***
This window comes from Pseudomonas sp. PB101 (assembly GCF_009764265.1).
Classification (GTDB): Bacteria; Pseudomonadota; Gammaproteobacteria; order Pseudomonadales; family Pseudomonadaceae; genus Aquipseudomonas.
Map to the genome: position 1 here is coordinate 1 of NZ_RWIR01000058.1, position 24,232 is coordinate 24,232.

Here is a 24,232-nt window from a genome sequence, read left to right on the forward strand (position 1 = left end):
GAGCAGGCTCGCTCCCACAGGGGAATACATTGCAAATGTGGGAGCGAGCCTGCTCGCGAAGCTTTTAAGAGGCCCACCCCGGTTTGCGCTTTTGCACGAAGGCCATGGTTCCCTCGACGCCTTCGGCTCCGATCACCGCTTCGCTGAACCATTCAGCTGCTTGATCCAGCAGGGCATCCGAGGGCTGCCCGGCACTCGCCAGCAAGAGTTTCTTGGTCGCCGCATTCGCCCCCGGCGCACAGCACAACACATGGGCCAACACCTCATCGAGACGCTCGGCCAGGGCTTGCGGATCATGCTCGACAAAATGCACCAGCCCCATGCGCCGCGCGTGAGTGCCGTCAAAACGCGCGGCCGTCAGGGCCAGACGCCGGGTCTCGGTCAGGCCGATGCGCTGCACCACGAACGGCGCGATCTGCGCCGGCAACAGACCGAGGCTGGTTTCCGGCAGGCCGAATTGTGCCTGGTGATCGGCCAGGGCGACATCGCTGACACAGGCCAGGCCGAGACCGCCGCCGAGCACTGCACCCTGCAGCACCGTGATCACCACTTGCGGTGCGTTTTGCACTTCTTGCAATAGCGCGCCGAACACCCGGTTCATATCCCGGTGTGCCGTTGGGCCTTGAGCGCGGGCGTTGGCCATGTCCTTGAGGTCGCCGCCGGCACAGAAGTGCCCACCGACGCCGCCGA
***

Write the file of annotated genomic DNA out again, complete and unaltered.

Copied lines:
This window comes from Pseudomonas sp. PB101 (assembly GCF_009764265.1).
Classification (GTDB): Bacteria; Pseudomonadota; Gammaproteobacteria; order Pseudomonadales; family Pseudomonadaceae; genus Aquipseudomonas.
Map to the genome: position 1 here is coordinate 1 of NZ_RWIR01000058.1, position 24,232 is coordinate 24,232.

Here is a 24,232-nt window from a genome sequence, read left to right on the forward strand (position 1 = left end):
GAGCAGGCTCGCTCCCACAGGGGAATACATTGCAAATGTGGGAGCGAGCCTGCTCGCGAAGCTTTTAAGAGGCCCACCCCGGTTTGCGCTTTTGCACGAAGGCCATGGTTCCCTCGACGCCTTCGGCTCCGATCACCGCTTCGCTGAACCATTCAGCTGCTTGATCCAGCAGGGCATCCGAGGGCTGCCCGGCACTCGCCAGCAAGAGTTTCTTGGTCGCCGCATTCGCCCCCGGCGCACAGCACAACACATGGGCCAACACCTCATCGAGACGCTCGGCCAGGGCTTGCGGATCATGCTCGACAAAATGCACCAGCCCCATGCGCCGCGCGTGAGTGCCGTCAAAACGCGCGGCCGTCAGGGCCAGACGCCGGGTCTCGGTCAGGCCGATGCGCTGCACCACGAACGGCGCGATCTGCGCCGGCAACAGACCGAGGCTGGTTTCCGGCAGGCCGAATTGTGCCTGGTGATCGGCCAGGGCGACATCGCTGACACAGGCCAGGCCGAGACCGCCGCCGAGCACTGCACCCTGCAGCACCGTGATCACCACTTGCGGTGCGTTTTGCACTTCTTGCAATAGCGCGCCGAACACCCGGTTCATATCCCGGTGTGCCGTTGGGCCTTGAGCGCGGGCGTTGGCCATGTCCTTGAGGTCGCCGCCGGCACAGAAGTGCCCACCGACGCCGCCGA